The Greatest Battle: Stalin, Hitler, and the Desperate Struggle for Moscow That Changed the Course of World War II, by Andrew Nagorski, Simon & Schuster, New York, 2007, 366 pp., photographs, maps, bibliography, index, hardcover, $27.00.

Waged by seven million troops—with 2.5 million killed, wounded, or taken prisoner—the battle for Moscow was the largest battle between two armies in history. What should be one of the best known battles has been reduced to obscurity, especially in the West, but also in Russia.

Although enormous in scale and importance, the battle for Moscow never quite achieved the supreme heroic status that Stalin accorded to the victories at Stalingrad and Kursk. It was downplayed in official Soviet histories because it was marred by too many errors and miscalculations by Stalin. Andrew Nagorski, formerly Newsweek’s Moscow bureau chief, has taken it upon himself to set the record straight and give this titanic struggle its proper due.

Nagorski cites the many early Soviet failures and miscalculations—Stalin’s naïve belief that the nonaggression pact he had signed with Hitler would be honored, the lack of trained officers following Stalin’s purge of the officer corps, and the throwing of ill-prepared and ill-equipped troops into the breach. The author also examines the political as well as the tactical decisions made by both leaders—Stalin’s decision to remain in Moscow during the siege, which rallied the Russians to him, and Hitler’s decision to disregard his generals’ advice and pursue his own grandiose but wrong-headed schemes that would lead to disaster.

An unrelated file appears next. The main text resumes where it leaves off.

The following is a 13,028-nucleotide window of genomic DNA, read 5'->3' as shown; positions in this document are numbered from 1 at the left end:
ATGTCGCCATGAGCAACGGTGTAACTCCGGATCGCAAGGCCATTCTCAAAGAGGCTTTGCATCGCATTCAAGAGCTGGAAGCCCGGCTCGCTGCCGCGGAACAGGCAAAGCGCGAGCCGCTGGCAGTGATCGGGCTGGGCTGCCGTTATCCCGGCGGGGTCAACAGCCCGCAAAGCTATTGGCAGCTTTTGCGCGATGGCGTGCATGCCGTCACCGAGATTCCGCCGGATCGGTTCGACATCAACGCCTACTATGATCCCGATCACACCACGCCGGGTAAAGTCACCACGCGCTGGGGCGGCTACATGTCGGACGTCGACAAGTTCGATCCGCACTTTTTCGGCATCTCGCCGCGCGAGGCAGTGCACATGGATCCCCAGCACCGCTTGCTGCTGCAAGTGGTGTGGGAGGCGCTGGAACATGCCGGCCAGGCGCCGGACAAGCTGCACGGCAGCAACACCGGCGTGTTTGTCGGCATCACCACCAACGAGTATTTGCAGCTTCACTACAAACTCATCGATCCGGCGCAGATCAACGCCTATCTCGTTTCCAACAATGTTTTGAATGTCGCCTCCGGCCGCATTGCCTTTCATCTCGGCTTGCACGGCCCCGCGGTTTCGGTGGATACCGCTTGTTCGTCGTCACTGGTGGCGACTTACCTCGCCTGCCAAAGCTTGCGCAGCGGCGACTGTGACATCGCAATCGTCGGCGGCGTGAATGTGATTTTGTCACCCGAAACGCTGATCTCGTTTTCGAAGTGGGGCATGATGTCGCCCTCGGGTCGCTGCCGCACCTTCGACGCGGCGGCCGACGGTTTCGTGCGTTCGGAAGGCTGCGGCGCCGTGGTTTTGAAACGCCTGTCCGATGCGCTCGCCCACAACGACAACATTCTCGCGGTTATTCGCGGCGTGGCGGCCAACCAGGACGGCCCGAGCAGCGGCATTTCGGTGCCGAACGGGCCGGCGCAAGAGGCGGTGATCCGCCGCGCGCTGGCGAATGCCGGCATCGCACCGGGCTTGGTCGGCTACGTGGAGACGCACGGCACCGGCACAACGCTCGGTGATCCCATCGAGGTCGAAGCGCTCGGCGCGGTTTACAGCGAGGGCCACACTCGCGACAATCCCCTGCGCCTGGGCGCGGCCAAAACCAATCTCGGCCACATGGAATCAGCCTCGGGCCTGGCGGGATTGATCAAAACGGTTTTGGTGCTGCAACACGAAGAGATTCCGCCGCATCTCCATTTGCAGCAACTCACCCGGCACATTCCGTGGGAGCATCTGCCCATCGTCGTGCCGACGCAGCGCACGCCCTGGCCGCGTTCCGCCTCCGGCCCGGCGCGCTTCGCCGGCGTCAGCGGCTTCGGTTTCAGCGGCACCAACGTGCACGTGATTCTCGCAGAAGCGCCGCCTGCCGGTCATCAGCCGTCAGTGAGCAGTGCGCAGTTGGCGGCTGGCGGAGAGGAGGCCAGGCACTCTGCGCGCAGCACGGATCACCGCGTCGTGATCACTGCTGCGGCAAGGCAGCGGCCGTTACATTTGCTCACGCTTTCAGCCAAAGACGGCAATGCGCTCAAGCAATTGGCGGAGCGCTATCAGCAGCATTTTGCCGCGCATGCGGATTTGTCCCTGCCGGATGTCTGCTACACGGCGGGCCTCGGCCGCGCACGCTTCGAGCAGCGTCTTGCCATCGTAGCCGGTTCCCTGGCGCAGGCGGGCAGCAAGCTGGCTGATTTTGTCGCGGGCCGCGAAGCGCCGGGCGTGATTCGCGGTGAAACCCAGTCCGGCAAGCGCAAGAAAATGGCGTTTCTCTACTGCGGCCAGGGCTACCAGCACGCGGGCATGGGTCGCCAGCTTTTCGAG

In bringing this remarkable account of the battle to life, Nagorski draws on official records, visits to battlefields, and interviews with surviving soldiers and others who witnessed the events—from massacres in small villages to the near-famine and other calamities in the besieged capital.

Nagorski points out that the truth behind the battle for Moscow “is completely at odds with the standard image of Stalin’s Soviet Union and its propaganda line about the unflinching unity and heroism of its people at their moment of greatest peril. So Soviet history books have generally whitewashed what happened.”

As Nagorski concludes, “Moscow’s defenders paid a horrific price, but they changed the course of history, not just for their own country but also for everyone locked in the struggle against Hitler’s Germany.” Nagorski’s book makes a fine companion piece to the Davies’ study. Both are highly recommended.